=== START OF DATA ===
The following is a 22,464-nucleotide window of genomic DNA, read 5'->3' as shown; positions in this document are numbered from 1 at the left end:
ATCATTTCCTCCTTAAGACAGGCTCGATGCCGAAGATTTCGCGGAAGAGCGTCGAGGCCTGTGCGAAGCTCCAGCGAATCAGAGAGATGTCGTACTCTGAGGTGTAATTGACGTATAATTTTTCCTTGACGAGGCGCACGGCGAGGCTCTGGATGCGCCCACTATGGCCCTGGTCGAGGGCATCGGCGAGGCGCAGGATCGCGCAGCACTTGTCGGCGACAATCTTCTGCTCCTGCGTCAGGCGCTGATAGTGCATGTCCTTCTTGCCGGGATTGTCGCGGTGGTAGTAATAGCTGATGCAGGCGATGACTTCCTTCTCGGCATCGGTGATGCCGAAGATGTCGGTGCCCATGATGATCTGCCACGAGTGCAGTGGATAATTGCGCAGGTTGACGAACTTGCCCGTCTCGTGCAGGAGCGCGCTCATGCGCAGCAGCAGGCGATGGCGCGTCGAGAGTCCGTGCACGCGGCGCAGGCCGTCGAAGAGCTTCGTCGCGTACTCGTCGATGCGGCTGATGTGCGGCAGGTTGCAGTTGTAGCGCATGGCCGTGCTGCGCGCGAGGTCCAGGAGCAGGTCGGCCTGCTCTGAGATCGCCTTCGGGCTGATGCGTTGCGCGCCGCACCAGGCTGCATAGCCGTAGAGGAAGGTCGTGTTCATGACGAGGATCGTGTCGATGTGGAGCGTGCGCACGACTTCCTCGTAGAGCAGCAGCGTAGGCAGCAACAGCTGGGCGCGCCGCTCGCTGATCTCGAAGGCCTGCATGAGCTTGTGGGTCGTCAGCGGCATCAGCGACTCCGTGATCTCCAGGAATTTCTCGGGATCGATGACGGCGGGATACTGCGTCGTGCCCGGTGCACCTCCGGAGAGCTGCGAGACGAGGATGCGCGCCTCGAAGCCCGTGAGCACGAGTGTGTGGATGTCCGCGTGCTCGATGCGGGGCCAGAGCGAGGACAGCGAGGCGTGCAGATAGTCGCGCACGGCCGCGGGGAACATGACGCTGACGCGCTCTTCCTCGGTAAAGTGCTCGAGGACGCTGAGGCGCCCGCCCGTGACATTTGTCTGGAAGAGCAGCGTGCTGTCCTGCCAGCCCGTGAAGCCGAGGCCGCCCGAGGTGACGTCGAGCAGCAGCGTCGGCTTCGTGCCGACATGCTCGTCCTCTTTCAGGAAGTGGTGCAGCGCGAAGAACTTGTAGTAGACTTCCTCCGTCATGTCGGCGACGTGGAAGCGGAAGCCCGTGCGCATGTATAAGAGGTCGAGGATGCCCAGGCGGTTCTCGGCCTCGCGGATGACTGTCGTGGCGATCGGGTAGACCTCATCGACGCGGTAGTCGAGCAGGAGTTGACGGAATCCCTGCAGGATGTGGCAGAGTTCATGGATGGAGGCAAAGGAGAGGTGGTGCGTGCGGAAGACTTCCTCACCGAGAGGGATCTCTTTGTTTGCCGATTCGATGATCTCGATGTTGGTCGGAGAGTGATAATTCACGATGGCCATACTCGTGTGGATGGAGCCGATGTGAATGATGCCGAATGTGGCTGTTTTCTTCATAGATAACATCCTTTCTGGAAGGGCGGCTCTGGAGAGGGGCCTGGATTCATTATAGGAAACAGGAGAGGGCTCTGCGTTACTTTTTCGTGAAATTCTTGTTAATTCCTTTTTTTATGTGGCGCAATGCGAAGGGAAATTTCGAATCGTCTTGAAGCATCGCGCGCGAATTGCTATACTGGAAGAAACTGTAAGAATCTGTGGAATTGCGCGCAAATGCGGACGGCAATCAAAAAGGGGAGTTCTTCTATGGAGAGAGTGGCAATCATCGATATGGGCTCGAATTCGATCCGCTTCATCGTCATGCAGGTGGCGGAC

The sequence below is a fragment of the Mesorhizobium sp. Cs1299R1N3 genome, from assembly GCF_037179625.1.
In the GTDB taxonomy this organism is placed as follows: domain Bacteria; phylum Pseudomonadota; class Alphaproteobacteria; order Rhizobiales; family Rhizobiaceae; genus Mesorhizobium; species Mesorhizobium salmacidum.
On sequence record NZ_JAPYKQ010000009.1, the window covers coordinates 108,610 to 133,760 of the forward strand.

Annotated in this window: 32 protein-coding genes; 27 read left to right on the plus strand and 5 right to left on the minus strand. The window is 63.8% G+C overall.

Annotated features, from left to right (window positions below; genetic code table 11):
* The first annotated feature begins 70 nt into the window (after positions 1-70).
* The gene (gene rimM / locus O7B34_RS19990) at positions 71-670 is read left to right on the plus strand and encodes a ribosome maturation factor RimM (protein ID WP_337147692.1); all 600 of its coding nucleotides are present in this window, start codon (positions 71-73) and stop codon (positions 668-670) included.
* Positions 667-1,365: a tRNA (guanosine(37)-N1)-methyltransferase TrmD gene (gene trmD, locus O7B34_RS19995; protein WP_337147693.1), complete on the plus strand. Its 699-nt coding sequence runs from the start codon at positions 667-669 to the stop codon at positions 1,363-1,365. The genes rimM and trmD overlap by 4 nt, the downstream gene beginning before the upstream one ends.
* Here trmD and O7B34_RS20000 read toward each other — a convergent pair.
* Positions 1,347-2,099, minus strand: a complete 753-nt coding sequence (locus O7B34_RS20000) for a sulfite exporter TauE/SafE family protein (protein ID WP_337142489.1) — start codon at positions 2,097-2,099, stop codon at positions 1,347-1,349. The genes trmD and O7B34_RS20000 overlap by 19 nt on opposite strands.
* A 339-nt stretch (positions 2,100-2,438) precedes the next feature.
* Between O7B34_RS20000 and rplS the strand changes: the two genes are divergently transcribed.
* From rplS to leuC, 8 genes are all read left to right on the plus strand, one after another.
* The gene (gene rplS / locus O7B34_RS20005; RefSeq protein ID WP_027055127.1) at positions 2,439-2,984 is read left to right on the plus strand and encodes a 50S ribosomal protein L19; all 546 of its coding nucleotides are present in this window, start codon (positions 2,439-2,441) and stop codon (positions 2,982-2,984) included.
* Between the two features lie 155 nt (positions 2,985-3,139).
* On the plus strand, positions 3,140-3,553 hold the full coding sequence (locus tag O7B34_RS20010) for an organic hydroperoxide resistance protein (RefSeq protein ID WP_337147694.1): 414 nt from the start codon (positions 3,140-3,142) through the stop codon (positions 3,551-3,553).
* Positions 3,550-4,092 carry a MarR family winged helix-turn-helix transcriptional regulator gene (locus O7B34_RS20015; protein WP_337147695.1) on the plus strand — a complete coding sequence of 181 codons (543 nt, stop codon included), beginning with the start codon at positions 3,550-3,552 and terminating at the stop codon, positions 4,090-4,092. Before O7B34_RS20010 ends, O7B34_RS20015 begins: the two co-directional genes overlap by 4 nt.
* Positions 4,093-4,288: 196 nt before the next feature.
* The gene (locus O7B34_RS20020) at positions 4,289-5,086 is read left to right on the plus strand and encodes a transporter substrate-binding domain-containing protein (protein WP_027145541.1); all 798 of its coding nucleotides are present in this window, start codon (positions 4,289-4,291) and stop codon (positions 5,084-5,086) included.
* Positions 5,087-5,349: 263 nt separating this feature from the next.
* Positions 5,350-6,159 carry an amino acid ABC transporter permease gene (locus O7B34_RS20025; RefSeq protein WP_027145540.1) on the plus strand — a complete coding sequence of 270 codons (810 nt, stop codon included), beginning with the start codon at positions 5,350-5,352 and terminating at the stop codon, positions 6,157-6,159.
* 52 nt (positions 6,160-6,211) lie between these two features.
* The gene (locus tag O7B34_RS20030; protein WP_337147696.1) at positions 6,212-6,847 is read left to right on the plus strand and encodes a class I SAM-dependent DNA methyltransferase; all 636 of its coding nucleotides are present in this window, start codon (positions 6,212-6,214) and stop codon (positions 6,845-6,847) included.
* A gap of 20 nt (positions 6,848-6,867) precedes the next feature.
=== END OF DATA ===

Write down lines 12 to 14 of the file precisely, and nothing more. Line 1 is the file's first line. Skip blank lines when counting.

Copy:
* Positions 1,347-2,099, minus strand: a complete 753-nt coding sequence (locus O7B34_RS20000) for a sulfite exporter TauE/SafE family protein (protein ID WP_337142489.1) — start codon at positions 2,097-2,099, stop codon at positions 1,347-1,349. The genes trmD and O7B34_RS20000 overlap by 19 nt on opposite strands.
* A 339-nt stretch (positions 2,100-2,438) precedes the next feature.
* Between O7B34_RS20000 and rplS the strand changes: the two genes are divergently transcribed.